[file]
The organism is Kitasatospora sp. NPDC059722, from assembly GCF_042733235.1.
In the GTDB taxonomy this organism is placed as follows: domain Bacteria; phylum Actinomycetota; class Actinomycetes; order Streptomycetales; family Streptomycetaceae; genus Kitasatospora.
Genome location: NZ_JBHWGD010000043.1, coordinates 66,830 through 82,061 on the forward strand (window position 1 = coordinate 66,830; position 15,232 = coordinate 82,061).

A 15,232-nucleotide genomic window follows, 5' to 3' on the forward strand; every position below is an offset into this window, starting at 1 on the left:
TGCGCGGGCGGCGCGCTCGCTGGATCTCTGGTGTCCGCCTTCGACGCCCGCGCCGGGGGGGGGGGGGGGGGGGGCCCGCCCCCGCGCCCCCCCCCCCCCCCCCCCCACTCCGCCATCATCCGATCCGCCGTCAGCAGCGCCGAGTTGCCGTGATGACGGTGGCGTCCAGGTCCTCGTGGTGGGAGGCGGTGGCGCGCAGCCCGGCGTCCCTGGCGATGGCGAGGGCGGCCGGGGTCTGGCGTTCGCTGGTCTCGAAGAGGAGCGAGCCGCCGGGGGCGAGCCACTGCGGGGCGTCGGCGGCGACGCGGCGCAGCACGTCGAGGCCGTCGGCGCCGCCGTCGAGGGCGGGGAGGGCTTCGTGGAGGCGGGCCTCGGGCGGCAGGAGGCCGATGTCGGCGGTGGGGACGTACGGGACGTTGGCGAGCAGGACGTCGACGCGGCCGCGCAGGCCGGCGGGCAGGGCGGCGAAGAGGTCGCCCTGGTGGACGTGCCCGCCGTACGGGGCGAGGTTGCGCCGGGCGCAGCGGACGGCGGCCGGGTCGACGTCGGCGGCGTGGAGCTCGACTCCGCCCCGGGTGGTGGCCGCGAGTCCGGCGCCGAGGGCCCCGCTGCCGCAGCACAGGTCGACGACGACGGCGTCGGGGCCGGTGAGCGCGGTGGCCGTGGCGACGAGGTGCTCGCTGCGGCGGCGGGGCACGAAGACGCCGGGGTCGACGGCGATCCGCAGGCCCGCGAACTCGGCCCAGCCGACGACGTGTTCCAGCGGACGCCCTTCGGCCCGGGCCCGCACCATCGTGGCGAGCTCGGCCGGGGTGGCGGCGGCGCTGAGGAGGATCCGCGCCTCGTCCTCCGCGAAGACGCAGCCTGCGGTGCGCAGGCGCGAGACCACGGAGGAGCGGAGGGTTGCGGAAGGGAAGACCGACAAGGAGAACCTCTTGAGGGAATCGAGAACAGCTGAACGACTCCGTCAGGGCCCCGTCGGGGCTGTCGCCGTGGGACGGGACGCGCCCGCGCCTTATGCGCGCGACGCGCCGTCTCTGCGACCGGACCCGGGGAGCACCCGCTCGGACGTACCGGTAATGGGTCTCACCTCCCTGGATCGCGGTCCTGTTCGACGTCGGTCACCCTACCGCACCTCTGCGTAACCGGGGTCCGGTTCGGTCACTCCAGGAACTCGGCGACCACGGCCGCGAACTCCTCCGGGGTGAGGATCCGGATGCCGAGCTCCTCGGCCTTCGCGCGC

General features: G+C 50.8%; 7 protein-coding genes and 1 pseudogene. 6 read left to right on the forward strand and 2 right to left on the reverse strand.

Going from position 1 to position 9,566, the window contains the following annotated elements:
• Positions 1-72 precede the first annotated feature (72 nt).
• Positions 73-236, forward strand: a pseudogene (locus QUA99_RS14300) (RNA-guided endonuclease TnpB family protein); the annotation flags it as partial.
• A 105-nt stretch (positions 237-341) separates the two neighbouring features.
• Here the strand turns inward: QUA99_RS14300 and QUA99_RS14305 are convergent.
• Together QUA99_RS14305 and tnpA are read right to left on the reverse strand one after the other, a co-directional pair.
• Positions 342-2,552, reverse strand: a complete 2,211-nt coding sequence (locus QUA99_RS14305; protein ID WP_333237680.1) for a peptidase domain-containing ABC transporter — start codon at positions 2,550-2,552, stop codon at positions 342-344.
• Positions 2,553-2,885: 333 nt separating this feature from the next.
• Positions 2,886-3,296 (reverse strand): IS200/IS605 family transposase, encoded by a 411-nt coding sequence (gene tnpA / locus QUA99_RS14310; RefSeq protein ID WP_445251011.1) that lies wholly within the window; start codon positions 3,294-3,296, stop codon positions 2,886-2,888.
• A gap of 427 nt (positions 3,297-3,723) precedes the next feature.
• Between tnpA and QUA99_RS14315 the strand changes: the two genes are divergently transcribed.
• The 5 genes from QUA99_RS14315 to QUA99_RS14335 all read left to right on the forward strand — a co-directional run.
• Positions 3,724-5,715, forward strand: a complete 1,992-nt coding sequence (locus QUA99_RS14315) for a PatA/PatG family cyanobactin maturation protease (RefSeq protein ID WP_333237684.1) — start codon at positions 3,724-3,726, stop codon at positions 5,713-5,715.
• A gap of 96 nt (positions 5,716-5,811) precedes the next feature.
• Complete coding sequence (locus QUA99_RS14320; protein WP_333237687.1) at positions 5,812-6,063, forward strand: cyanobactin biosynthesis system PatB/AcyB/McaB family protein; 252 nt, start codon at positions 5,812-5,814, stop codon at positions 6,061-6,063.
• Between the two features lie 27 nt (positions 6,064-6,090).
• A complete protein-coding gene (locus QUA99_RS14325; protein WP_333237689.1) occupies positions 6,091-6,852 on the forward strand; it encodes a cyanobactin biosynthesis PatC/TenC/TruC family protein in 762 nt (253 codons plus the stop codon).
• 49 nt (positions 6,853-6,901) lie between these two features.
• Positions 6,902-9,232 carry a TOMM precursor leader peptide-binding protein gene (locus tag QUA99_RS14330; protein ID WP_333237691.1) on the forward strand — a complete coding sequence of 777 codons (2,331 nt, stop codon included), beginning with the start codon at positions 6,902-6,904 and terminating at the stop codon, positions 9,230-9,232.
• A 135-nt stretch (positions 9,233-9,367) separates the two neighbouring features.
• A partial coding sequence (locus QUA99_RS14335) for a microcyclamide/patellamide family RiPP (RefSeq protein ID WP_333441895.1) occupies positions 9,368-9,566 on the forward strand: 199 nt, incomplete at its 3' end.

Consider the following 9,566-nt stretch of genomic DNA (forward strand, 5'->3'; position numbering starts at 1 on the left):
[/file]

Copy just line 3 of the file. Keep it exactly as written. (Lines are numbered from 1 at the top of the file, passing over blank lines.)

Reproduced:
Genome location: NZ_JBHWGD010000043.1, coordinates 66,830 through 82,061 on the forward strand (window position 1 = coordinate 66,830; position 15,232 = coordinate 82,061).